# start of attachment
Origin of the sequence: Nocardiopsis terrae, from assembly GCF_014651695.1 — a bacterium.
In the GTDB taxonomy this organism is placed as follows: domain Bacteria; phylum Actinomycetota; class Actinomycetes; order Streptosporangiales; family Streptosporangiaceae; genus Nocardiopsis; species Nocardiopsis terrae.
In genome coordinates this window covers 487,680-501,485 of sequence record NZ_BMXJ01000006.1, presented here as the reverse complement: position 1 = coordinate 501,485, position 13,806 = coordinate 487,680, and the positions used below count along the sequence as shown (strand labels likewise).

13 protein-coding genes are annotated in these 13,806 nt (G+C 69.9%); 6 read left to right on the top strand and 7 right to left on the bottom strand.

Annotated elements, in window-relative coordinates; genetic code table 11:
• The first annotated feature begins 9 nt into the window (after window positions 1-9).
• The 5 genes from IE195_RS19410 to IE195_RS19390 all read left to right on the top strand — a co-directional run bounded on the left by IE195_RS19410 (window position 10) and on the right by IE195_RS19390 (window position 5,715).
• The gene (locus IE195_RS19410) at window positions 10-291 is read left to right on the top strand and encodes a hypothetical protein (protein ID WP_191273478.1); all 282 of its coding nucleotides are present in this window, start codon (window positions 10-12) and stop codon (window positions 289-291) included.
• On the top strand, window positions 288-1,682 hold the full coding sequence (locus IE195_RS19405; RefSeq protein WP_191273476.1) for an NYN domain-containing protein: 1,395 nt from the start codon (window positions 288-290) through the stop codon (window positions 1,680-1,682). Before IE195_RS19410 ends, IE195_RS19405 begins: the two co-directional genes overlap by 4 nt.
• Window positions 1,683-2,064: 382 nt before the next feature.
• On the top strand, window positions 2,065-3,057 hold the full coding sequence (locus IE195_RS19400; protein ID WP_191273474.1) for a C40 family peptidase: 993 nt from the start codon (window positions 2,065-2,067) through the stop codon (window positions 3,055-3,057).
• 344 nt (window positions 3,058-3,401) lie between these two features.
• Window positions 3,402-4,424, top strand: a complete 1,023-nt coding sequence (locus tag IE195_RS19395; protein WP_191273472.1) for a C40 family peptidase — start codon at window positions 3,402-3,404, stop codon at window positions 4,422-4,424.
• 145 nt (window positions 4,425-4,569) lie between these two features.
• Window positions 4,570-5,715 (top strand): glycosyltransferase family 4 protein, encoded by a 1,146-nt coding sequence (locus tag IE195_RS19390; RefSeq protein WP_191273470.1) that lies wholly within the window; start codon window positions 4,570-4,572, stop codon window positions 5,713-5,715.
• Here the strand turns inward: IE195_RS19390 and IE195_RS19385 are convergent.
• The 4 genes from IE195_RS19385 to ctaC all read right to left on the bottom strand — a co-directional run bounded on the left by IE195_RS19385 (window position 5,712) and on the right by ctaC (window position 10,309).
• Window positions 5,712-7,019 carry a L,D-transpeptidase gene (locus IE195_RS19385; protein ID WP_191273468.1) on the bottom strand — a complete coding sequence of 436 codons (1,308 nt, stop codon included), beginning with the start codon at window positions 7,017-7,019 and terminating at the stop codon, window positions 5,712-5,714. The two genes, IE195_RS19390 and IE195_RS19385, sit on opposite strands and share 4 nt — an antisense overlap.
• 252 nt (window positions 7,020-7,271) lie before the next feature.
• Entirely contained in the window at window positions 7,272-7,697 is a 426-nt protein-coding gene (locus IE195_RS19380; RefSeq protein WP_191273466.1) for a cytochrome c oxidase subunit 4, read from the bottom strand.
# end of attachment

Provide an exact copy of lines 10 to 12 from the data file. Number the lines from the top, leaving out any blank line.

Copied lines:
• Window positions 1,683-2,064: 382 nt before the next feature.
• On the top strand, window positions 2,065-3,057 hold the full coding sequence (locus IE195_RS19400; protein ID WP_191273474.1) for a C40 family peptidase: 993 nt from the start codon (window positions 2,065-2,067) through the stop codon (window positions 3,055-3,057).
• 344 nt (window positions 3,058-3,401) lie between these two features.